Internet-based sharing services such as Grab, Uber, and Airbnb have taken Vietnam by storm in 2017. Various legal concerns still linger, but experts believe that the sharing economy is here to stay.
A new world
It is 8am on a weekday in Ho Chi Minh City. Ngoc Khanh, a 26-year-old accountant, is typing her address into Grab to hail a motorbike ride to work. During lunchtime, Khanh will use Airbnb on her laptop to search for the best accommodation deals in Bangkok, where she plans to travel.
Meanwhile, her colleague Nam Anh is browsing for a new smartphone and wondering if he should apply for a consumer loan online, where peer-to-peer (P2P) lending is thriving.
Like millions of other Vietnamese people across the country, Ngoc Khanh and Nam Anh are enjoying the benefits of the sharing economy, which has shaken up Vietnam.
Everything is now shared
Readers may already be familiar with the services mentioned above, but what exactly is the sharing economy? As its name implies, the sharing economy describes an economic system where assets or services are shared between private individuals, either for free or at a fee, typically by means of Industry 4.0 and the internet.
In Vietnam, ride-hailing apps Uber and Grab boomed a mere three years after they entered the country. According to the Ministry of Transport, some 36,800 vehicles in Ho Chi Minh City, Hanoi, and the provinces of Quang Ninh and Khanh Hoa have registered under a pilot programme for Uber and Grab. The apps have been preferred by millennial users over traditional taxis, and a great deal of cab drivers have reportedly left their job to become partner drivers with the two companies.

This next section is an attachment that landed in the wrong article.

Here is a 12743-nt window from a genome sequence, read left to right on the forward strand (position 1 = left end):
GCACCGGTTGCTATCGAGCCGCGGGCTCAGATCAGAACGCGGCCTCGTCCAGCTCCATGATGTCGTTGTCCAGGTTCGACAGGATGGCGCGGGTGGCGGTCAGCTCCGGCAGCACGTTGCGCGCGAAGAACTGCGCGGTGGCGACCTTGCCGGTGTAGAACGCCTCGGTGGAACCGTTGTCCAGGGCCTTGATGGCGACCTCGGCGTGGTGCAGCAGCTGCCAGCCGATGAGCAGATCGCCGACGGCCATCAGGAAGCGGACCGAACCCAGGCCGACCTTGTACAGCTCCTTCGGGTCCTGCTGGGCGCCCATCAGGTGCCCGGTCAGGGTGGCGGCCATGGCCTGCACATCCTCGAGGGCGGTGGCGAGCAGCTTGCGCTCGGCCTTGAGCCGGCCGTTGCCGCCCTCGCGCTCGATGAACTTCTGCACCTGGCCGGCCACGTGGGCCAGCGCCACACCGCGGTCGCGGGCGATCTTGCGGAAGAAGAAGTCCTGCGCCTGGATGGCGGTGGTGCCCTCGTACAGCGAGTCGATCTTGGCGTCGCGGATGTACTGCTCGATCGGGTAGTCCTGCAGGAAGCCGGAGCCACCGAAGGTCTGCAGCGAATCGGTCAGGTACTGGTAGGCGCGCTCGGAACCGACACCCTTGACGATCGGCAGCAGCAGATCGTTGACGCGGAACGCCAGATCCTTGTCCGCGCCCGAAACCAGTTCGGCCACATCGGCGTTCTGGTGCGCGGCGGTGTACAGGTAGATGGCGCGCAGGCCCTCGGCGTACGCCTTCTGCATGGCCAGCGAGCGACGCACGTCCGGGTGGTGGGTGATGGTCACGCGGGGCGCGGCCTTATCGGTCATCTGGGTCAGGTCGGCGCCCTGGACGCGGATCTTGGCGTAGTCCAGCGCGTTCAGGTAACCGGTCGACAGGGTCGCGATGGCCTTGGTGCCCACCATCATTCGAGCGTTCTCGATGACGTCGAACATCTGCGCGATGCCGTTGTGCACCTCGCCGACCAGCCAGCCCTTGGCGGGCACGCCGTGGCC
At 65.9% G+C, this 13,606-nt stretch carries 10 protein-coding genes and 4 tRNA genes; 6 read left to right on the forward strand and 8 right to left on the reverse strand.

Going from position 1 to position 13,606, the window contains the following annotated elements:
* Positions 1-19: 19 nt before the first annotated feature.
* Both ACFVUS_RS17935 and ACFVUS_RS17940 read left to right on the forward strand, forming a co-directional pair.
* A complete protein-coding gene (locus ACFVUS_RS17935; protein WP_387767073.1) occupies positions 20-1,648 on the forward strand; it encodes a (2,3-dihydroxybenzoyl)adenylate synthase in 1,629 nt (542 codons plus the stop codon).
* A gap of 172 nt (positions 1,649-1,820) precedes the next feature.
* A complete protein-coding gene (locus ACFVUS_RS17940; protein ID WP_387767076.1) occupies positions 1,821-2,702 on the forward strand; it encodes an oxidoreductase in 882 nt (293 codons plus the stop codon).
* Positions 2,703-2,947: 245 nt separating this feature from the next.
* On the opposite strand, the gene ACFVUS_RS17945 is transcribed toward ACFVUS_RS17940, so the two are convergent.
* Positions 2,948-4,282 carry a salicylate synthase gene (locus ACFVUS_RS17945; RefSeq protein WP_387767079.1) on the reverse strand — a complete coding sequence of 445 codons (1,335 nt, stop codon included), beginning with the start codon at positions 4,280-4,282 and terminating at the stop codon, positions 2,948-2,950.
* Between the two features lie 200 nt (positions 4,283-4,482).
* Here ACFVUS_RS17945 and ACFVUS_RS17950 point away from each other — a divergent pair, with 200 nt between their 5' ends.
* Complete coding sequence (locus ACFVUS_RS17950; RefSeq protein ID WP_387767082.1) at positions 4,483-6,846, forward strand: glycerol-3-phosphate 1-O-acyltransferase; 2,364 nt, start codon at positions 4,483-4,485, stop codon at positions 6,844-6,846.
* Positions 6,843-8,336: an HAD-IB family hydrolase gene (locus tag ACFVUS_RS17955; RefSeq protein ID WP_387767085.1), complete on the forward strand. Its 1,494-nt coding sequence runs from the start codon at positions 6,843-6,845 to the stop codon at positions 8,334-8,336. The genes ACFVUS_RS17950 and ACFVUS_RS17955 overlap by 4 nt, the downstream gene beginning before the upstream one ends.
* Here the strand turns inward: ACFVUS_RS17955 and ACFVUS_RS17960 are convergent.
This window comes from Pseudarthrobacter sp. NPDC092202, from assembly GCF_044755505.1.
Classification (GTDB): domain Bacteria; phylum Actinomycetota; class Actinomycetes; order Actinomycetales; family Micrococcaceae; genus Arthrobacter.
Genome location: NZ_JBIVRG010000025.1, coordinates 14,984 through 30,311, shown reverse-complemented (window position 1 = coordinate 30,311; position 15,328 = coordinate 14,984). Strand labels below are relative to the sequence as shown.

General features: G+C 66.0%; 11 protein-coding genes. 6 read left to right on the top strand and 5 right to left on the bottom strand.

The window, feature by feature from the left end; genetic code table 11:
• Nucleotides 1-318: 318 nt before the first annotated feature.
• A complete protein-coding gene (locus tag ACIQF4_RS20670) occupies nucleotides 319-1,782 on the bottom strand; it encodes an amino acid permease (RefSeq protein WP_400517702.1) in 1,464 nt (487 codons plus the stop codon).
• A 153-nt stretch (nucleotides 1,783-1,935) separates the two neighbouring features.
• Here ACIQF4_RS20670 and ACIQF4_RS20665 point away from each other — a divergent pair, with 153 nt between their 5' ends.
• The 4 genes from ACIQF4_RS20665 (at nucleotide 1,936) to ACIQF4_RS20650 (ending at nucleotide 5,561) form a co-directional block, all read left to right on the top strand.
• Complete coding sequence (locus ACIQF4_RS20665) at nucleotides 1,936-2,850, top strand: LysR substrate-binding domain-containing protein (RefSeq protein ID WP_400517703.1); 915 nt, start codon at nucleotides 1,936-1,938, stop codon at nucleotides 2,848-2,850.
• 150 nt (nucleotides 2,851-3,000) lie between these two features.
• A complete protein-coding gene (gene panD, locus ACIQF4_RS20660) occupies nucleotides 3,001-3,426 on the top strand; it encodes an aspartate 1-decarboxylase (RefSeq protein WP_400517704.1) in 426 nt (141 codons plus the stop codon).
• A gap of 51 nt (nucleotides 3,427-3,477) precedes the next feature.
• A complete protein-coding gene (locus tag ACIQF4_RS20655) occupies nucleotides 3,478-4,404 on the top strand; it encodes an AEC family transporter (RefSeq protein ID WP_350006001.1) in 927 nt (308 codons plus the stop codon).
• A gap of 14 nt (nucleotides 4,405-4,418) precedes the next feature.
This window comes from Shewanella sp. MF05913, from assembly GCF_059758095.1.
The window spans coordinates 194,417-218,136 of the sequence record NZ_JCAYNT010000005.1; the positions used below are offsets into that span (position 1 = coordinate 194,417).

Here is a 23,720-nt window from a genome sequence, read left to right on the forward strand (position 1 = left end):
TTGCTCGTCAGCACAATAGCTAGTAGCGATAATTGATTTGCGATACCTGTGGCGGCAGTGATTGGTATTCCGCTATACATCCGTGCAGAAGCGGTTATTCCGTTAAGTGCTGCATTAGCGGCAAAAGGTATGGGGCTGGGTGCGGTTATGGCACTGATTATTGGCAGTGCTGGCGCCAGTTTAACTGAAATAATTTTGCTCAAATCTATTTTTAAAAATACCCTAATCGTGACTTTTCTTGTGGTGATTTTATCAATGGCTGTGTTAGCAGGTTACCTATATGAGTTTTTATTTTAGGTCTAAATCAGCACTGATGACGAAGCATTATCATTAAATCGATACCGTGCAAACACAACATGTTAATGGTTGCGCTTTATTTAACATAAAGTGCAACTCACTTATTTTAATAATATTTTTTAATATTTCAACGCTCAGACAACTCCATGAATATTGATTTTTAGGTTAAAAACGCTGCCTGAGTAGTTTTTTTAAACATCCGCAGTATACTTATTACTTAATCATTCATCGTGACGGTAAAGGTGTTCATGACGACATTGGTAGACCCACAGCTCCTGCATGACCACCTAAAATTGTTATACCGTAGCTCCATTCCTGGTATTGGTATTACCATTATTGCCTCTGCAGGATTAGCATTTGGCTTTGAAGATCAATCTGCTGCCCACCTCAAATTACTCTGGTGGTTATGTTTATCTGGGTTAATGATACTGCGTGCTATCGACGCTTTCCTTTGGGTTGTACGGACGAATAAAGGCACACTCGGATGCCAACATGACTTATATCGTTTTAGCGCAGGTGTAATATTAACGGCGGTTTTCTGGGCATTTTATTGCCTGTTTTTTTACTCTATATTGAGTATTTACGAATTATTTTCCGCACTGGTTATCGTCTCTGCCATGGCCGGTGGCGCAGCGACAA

Similarly, the number of Airbnb properties in Vietnam has been growing. As of June 2017, some 6,500 lodging facilities were listed on the country’s Airbnb network, according to Kenneth Atkinson, executive chairman of audit firm Grant Thornton Vietnam.
The same year saw the official launch of Vietnam’s first P2P lending service Vay Muon. Borrowing and lending money can now be done without people having to go through a financial institution. Other P2P players have since emerged in the market, including Tima and LoanVi.